An emergency fund is essential to financial stability. It’s the one cushion that can help avert a financial crisis, which sometimes, is inevitable. And while I know starting off this post with the bad news first (I had to wake you up somehow, haha) it’s a necessary evil we must all face.
Even if you’re debt free right now (which is awesome, by the way!) an unexpected bill can come your way and throw you completely off track. Having an emergency fund pushes that pesky risk right out the window.
Not only does your emergency fund eliminate the need to panic, it literally saves you from going into debt…again.
Let’s think about it.
How many friends and family do you know that have been forced to put something unexpected on a credit card?
Mom or dad get sick in another state? Flight gets booked on the credit card.
Lost your job and don’t have enough for food? Charge the grocery bill to the credit card.
Last minute vacation with friends? Wait……nope…..that one doesn’t count. Darn that reality monster that says vacation isn’t an emergency!
Back to what I was saying, 21% of people say their credit card balance is more than their bank account balance according to Bankrate.com. These are the people that tend to use their debt for emergencies.
I’m here to tell you there is an easier way. It may not be the most fun, but saving for an emergency fund will be your saving (pun intended) grace. Let’s get out of the cycle of debt and start planning out our lives, the good and the bad.
Let’s adult….the right way.
Your emergency fund is the one fund that is strictly used for emergency expenses.
Oh and if my point above didn’t hit home, let me say, last minute bargain deals and crazy sales are NOT unexpected expenses.
Just wanted to clear that up for ya, because if you’re like me, at one point, you’re emotions toward that crazy sale may play mind tricks on you. I got you, my friend.
We’re talking about expenses like last-minute travel because a family member gets sick, a car accident, emergency surgery, job loss.
Of course, there are more on that list, because, let’s face it….life happens to all of us. And when it happens, we should be prepared so it doesn’t drown us.
And you should have an emergency fund for that.
But, if you don’t have enough money to cover emergencies on a regular basis, how in the world are you supposed to have an emergency fund that covers the often high cost of an unexpected expense?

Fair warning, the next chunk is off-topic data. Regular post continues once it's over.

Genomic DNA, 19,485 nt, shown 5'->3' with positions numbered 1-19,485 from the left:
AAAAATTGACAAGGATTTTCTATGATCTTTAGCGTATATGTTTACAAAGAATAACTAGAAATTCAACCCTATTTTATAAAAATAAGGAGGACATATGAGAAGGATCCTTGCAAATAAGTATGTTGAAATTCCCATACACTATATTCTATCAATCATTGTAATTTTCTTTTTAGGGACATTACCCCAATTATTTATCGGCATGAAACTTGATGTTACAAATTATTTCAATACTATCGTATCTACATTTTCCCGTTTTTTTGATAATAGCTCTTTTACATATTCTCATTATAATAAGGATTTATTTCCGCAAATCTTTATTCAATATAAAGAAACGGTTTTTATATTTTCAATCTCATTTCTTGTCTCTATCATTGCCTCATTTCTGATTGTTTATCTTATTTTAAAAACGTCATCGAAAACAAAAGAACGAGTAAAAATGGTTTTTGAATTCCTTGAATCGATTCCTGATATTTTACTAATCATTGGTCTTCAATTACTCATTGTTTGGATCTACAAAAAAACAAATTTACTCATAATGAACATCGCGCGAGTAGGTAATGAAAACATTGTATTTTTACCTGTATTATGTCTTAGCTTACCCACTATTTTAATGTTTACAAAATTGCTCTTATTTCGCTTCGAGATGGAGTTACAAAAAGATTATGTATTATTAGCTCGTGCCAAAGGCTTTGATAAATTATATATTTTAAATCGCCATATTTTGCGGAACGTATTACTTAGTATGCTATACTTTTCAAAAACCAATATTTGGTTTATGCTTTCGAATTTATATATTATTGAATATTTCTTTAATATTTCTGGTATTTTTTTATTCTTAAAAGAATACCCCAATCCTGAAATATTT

Here are some tips that can help you kick start your emergency fund savings.
Tip 1- Save a small amount per week
If this sounds simple and challenging at the same time, it’s because it is.
But, if you start making it a weekly habit instead of a monthly expense, you’ll start saving without thinking about it
Even saving $5-$10 per week will add up to hundreds at the end of the year.
So, for the price of a fast food value meal, you can have your emergency fund started.
The idea here is that you’re saving over a long period of time. There is no rush to get your emergency fund to a certain dollar amount right now. You just need to get into the habit of putting away money on a regular basis. Later, you can increase the amount based on your income and comfort level.
Tip 2- Keep the change
This can help more than you know. Keeping all your single dollar bills and loose change in a jar or container and depositing every month will have your emergency fund growing in no time.
Again, the amounts won’t be huge, but they’ll make a difference in the long run. So, instead of telling the cashier to keep the change….you keep it and let it help you fund your financial cushion.
Tip 3- Hands off the emergency money
In order to build an emergency fund, you must learn not to actually use it, unless absolutely necessary. It is only for actual emergencies, so save the money and forget it’s there. You’ll thank yourself when you really need to tap into that money if and when something drastic comes up.
You may be reading this, not sure how much you should actually save. A common rule says to save 3-6 months of living expenses.
To make it even easier, you can use the free calculator below and it will tell you in seconds.
Tip 4- Have a separate savings account
When you don’t make a lot of money or most of your money goes to debt, having 2 separate savings accounts is quite the challenge. I get it.
But, no one is putting a minimum on how much you save in each.
Just like the emergency fund, you can save small amounts of money per week in your regular savings account.
Having a savings accounts is super important and a great way to avoid using your emergency money.
Because if you do find a great sale or your family wants to go on a mini vacation, you’ll be able to fully fund it and your emergency fund will remain just that.
Having that separation of the different pots of money means that your brain will recognize that your emergency fund isn’t just a regular savings, because you’ll actually have one of those, haha.
I’ve had readers mention that they have an emergency fund that they can’t stop dipping into. Chances are that they are not saving money in a different fund, which makes it difficult not to spend that money.
Let’s be honest, it is hard seeing you have available money in your account and keep it for a rainy day. It’s more fun to spend it, right?
That’s why having a savings account for those fun expenses is key to keeping your emergency money intact so you’re prepared for anything.
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